Lifestyle

Gardening to help the fight blues

The idea of gardening as a therapy is gaining high-profile backing from some quarters.
The idea of gardening as a therapy is gaining high-profile backing from some quarters.

DOCTORS in the UK are to swap pills for the potting shed under plans to prescribe gardening as a way to help patients beat depression.

Time spent planting, pruning and propagating can be more powerful than a dose of expensive drugs, according to Sir Richard Thompson, president of the Royal College of Physicians.

He claims the Government's health reforms will give GPs more choice in how to treat patients, and allow them the freedom to embrace the physical and mental health benefits of horticulture.

"Drug therapy can be really expensive, but gardening costs little and anyone can do it," said Sir Richard, who is a patron of Thrive, a national charity that provides gardening therapy.

The idea is the latest in a long line of offbeat ideas aimed at improving the nation's health, from dance lessons that can combat obesity to sending depressed people on camping trips. Under the coalition's health reforms, clinical groups led by GPs will commission services and Sir Richard, who spoke out in favour of the changes, believes patients could benefit more from gardening classes than extra medication.

"I have, for some time, thought doctors should prescribe a course of gardening for people who come to them with depression or stroke," Sir Richard said. "The new commissioning structures about to be introduced might allow more innovative treatment approaches to be put in place, including the opportunity to try gardening rather than prescribe expensive drugs."

Too often, appointments are rushed and doctors are unable to spend time talking to their patients. "There are definite benefits to longer consultations - I would much rather a doctor had time to listen to patients and, instead of prescribing anti-depressants, prescribe a course of gardening."

Half an hour spent working in the garden can burn off some 200 calories, according to a study published last year. Sir Richard added: "I always wonder why people go to the gym when there is a 'green gym' outdoors for us all - and, what's more, it's free. Gardening burns off calories; makes joints supple and is fantastic exercise. It is a physical activity that has been shown to be helpful in the treatment of anxiety, depression and dementia."

Ian Rickman, who suffered a stroke at the age of 40 which left him paralysed down one side, has since been helped by Thrive.

He said: "At first, I burst into tears a lot. I couldn't see a way I would ever be able to live my life again, to walk out into a garden, let alone work in a garden. Therapy through gardening is a powerful tool - it helped me come to terms with my stroke, and it helped me learn how to live again."

The idea of gardening as a therapy is gaining high-profile backing from other quarters. The TV presenter Alan Titchmarsh has hailed horticulture for being "great as a therapy" that can "make a real difference to disabled people's lives". And the Health minister Paul Burstow added: "There is plenty of evidence to show the benefits of exercise on people's health and well-being. I'm sure gardening brings those benefits."

Topics:  depression, gardening, united kingdom




What happens when you attempt to cash someone else's cheque

Suncorp Bank Logo

The man is expected to appear in court on September 20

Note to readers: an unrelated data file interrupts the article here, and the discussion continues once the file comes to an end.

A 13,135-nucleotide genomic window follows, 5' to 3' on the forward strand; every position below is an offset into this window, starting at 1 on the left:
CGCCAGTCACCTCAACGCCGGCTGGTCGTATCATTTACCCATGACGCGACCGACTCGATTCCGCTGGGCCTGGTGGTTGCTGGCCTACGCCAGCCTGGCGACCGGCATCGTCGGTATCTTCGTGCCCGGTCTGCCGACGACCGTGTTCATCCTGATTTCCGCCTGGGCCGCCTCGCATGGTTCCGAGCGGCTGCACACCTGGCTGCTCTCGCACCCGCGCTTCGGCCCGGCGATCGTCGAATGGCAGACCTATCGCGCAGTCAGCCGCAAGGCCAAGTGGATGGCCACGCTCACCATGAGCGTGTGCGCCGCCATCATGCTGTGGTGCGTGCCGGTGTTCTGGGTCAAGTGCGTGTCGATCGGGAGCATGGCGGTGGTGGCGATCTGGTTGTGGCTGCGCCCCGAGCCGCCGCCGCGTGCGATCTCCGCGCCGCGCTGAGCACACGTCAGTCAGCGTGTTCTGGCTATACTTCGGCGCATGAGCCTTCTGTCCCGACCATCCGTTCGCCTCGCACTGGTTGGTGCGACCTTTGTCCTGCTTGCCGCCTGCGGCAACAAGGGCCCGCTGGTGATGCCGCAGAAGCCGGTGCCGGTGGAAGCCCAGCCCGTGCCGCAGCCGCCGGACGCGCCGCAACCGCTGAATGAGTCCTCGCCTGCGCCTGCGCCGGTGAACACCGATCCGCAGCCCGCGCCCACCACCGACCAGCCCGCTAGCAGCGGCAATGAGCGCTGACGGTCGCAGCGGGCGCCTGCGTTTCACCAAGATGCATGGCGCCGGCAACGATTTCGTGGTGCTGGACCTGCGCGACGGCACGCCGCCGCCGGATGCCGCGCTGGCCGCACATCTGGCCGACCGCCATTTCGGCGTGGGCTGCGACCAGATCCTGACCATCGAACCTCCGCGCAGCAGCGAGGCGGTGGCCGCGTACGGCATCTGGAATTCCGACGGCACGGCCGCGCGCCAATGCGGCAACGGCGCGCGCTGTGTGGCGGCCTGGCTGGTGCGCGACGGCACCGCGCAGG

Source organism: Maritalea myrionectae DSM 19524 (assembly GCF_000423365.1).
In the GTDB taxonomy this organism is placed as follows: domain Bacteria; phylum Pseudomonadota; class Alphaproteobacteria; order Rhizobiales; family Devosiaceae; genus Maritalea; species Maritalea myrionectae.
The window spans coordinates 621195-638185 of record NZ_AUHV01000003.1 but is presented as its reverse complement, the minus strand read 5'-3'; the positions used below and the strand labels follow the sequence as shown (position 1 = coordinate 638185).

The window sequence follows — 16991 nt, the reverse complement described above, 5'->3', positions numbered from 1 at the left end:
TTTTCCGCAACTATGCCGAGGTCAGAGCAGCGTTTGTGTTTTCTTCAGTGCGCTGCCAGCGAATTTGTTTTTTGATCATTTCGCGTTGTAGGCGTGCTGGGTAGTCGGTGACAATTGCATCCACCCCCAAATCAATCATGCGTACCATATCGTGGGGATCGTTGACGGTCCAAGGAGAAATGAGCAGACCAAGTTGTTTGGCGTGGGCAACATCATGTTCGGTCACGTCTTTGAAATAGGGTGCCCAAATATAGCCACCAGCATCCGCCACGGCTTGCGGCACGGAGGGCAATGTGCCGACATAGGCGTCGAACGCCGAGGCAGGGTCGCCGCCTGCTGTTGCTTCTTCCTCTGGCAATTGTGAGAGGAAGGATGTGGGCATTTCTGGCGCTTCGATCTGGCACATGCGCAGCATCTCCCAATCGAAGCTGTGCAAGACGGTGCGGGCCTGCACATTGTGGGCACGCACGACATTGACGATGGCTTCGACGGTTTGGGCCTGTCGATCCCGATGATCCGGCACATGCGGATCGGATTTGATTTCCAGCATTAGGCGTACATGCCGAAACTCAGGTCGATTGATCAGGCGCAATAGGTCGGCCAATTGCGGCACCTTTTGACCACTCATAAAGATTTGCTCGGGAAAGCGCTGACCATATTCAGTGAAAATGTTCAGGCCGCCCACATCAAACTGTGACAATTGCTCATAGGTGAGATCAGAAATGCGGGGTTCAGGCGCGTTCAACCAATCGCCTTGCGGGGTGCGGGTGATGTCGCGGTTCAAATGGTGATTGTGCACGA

Woolworths, Target post massive losses, write-downs

Hundreds of jobs expected to go as retailers hit by hard times

Latest deals and offers

Kirk Douglas is defiant, fierce and still standing

VETERAN ACTOR: Kirk Douglas has had a long and varied career.

Kirk Douglas has out-lived almost all his contemporaries

The Hard Word reviews Kyzer Soze

Kyzer Soze are playing Brisbane tomorrow at the Crowbar in Fortitude Valley. Photo Contributed

Kyzer Soze summon the evil for this mighty slab of death metal

Britney Spears 'almost drowned' in Hawaii

Britney Spears has revealed she 'almost drowned' while on holiday

Doco reveals real story behind Black Hawk Down

Former Black Hawk pilot Mike Durant shares his story, which helped to inspire the movie Black Hawk Down, in the TV series No Man Left Behind.

FORMER pilot recounts ordeal which inspired a Hollywood movie.

What's on the big screen this week

Toby Kebbell and Jack Huston in a scene from the movie Ben-Hur.

AN OLD classic returns to the big screen with a new young star.

Bachelor Richie gives bacon-loving Noni the boot

Noni Janur features on this season of The Bachelor.

TOOWOOMBA swimwear designer still single but focusing on her career.

ISLAND FOR SALE: Cheap Fraser Coast island drops price again

Suna Island in the Great Sandy Strait will be auctioned by Ray White Hervey Bay on Saturday morning.

This is the cheapest island you will find for sale in Australia

How a family home can fit on a 250sq m block

This is what you can build on 250m2.

Here's the floor plan of a home built on 250sq m

$100m plan for Curtis Island 'world class' luxury resort

$100 million resort: Top views at Turtle Street at Curtis Island.

"At the moment we think it meets all the town planning approvals.”

Coast building approvals at seven-year high: report

The the 2015/16 Development Indicators Annual Highlights Report documents local development activity that took place during the last financial year.

New report shows increasing development on the Sunshine Coast

Top honours for Mackay and Whitsunday builders

The Kerrisdale Gardens property from Paynter Dixon Queensland which won them Project of the Year.

Mackay and Whitsunday builders awarded top honours last night.